Stratigraphy and composition are fundamental in constructing a dielectric model of the Martian polar caps. Although there are some significant differences between the northern and southern polar deposits, enough similarities exist to warrant a coarse, generic stratigraphy that is defined downward from the surface by (1) seasonal frost, (2) residual ice, (3) layered deposits, and (4) preexisting Martian surface.
 Seasonal polar deposits in both hemispheres consist mainly of solid CO2 (dry-ice) and occur during local wintertime when a reduction in insolation causes the surface temperature to fall and CO2 to condense [Leighton and Murray, 1966]. Seasonal ices may directly overlie residual ice, polar layered deposits, or the Martian surface per se depending on latitude [e.g., James et al., 1992]. The maximum late-winter residual CO2 ice thickness is 1–2 m at latitudes greater than 80° and monotonically thinner with decreasing latitude, and an upper limit to the average density of the CO2 ice is 910 ± 230 kg m−3 [Mitrofanov et al., 2003; Smith et al., 2001]. The residual ice cap, in turn, differs from one hemisphere to the other. In the northern hemisphere the residual ice is H2O, which covers and grades into most of the underlying layered deposits [Thomas et al., 1992, 2000], and its albedo (∼45%) is consistent with ice bearing a small fraction of dust whose amount is hard to constrain [Kieffer, 1990; Thomas et al., 1992]. In the southern hemisphere, however, the residual ice consists of a ∼8 meter-thick layer of CO2 ice that covers only a fraction of the southern PLD and represents a separate geologic unit from the underlying H2O-ice and layered deposits [Thomas et al., 1992, 2000; Titus et al., 2003].
 The polar layered deposits also differ from one pole to the other. The northern PLD (NPLD) can be divided into an upper layered unit (∼2-km thick) and a lower layered unit (∼1-km thick). The boundary between these two NPLD units is sharp and approximately constant in elevation (∼-4.3 km from datum) [Byrne and Murray, 2002; Edgett et al., 2003], as shown in Figure 1, and it may represent an unconformity. The upper NPLD unit is relatively bright, has smooth outcrops, and consists of mostly horizontal layers that are thin (∼30 ± 15 m) and laterally uniform for hundreds of kilometers [Byrne and Murray, 2002; Edgett et al., 2003]. Variations in albedo across these layers are frequently attributed to different volume fractions of silicate inclusions in the ice [e.g., Thomas et al., 1992]. The inclusions are thought to be dust, based on their relatively high albedo and color, the lack of dunes or debris flow in polar troughs, and the observation of wind-blown streaks originating from the polar troughs [e.g., Edgett et al., 2003; Herkenhoff and Murray, 1990; Thomas et al., 1992]. In contrast, the lower NPLD unit is darker, has rough, platy outcrops, and its layers are ∼20–50 m thick and not as laterally uniform as those in the upper NPLD unit [Byrne and Murray, 2002; Fishbaugh and Head, 2005; Malin and Edgett, 2001]. Debris flows associated with the lower NPLD layers are the probable source of material for the polar dunes found in the Olympia Planitia [Byrne and Murray, 2002; Fishbaugh and Head, 2005], which have color, albedo, and thermal emission consistent with sand of “type II” composition, as determined by the Thermal Emission Spectrometer on the Mars Global Surveyor spacecraft [Bandfield, 2002; Herkenhoff and Murray, 1990]. The lower NPLD unit is possibly a paleo-erg, where the cementing ice may take 50% of the volume, but varying mechanical competency across layers in this unit likely reflect some variation in ice to sand ratio [Byrne and Murray, 2002]. Little constraint exists, however, on the silicate to ice fractions for the lower NPLD unit. Most recently, the OMEGA instrument on Mars Express has unambiguously identified a broad swath of surficial calcium sulfate deposits on the western portion of the Olympia Planitia dunes and adjacent to the perennial ice units [Langevin et al., 2005a]. Gypsum best matches the spectral signature of the deposit, suggesting the past interaction of water with Ca-bearing mineral phases in the dune material. It is not clear whether the polar sulfate unit extends beneath the ice cap, but this is not implausible as the materials in the dunes likely derive from the lower NPLD unit. The mixing of sulfates in an icy matrix would likely alter the dielectric properties of the mixture.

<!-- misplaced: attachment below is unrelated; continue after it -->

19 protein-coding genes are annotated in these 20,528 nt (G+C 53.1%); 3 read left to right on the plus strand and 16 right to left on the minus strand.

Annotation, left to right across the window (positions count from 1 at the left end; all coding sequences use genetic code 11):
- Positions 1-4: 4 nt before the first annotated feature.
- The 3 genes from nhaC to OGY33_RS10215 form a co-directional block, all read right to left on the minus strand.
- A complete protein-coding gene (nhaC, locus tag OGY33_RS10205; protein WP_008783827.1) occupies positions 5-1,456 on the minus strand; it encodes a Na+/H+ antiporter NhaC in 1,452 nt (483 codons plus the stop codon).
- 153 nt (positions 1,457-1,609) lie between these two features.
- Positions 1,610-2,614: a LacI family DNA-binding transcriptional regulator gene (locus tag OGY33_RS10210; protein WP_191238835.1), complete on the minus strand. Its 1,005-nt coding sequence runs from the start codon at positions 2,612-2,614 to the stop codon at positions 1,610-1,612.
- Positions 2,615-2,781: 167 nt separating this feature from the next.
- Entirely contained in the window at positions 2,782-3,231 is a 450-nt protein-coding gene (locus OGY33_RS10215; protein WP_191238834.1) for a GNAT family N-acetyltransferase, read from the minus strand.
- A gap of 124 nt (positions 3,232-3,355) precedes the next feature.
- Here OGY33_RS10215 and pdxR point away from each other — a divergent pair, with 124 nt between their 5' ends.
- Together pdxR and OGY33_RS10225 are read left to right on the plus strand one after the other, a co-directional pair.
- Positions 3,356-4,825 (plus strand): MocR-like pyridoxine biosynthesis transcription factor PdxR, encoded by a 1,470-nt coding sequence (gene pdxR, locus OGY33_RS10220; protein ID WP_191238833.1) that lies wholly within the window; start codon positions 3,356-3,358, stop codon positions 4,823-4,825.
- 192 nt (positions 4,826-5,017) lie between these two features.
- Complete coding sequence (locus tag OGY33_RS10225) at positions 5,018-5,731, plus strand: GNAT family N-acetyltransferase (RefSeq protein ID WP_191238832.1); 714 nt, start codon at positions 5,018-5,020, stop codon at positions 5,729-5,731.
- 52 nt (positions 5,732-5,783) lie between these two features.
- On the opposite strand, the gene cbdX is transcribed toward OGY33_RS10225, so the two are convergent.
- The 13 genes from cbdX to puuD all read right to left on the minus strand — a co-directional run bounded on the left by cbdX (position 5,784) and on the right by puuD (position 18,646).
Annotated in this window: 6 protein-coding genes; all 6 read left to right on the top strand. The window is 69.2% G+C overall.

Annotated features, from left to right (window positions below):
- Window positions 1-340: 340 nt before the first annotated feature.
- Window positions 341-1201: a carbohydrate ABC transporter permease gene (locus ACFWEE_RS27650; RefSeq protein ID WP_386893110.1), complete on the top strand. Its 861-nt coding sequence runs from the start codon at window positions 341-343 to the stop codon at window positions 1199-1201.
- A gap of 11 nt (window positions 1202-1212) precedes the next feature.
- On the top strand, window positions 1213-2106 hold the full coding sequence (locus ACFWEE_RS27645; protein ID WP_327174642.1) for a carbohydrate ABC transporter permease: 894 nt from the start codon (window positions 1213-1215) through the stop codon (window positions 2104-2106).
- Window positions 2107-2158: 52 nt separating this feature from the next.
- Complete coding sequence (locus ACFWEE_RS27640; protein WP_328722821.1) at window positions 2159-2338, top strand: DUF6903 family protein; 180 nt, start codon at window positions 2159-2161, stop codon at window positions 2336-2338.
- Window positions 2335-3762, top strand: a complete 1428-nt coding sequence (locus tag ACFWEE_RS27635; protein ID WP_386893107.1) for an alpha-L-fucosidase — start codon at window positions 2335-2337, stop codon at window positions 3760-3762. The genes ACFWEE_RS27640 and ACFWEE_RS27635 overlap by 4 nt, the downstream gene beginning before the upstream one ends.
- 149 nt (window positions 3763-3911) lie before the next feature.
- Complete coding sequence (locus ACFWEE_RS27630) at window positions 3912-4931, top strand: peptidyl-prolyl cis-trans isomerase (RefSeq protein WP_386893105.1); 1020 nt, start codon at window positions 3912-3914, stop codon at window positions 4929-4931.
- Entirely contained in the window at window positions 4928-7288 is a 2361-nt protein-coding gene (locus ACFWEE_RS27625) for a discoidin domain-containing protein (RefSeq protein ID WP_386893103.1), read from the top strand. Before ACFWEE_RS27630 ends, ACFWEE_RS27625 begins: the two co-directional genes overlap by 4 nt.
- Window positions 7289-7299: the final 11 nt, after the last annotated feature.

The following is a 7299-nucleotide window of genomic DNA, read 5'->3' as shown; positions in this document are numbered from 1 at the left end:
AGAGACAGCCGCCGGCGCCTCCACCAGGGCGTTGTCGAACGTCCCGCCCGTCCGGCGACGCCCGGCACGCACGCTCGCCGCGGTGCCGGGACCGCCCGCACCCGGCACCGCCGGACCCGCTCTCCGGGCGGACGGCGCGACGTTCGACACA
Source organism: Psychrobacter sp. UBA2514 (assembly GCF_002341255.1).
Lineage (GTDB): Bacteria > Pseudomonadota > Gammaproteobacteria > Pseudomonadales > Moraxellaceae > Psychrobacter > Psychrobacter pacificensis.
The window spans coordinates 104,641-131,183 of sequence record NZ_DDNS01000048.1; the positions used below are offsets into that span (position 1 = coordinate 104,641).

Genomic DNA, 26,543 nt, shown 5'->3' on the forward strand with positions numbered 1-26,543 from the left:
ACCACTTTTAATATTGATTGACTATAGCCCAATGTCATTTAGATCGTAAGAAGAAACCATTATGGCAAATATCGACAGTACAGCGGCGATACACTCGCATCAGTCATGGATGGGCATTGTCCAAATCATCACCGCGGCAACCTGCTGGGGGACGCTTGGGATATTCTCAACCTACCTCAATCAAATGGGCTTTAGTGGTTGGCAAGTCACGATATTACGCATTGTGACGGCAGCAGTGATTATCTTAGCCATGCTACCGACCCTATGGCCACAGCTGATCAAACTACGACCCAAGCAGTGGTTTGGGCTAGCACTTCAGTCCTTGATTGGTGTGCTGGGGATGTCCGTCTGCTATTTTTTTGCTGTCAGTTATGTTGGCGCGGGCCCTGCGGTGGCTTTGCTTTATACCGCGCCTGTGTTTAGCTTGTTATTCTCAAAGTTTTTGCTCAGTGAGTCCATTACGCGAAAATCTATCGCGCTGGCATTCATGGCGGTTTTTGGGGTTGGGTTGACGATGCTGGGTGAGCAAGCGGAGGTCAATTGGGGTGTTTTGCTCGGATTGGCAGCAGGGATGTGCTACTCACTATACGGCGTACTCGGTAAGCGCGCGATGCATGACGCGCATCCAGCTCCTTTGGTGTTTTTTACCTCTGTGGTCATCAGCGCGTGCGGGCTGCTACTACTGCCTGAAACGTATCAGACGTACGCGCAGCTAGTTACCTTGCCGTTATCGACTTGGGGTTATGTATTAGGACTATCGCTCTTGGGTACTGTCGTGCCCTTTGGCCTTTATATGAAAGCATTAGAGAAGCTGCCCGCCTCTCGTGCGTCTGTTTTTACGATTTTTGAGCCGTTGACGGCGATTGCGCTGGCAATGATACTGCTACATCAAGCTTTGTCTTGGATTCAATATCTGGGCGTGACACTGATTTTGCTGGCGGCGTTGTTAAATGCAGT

The southern PLD (SPLD) consist of a layered unit that is similar to the upper NPLD, with outcrops being smooth and layers being mostly horizontal and laterally uniform for hundreds of kilometers [e.g., Kolb and Tanaka, 2001]. The lack of duneforms in the southern polar troughs also suggests that albedo variations across the layering are due to varying fractions of dust (instead of sand) in ice [Edgett et al., 2003]. The ice throughout the SPLD is likely H2O, as it appears to form the lag deposits from CO2 sublimation in the residual cap [e.g., Byrne and Ingersoll, 2003] and has been recently detected beneath the residual CO2 unit [Titus et al., 2003]. The SPLD do not possess a lower darker, sandy unit.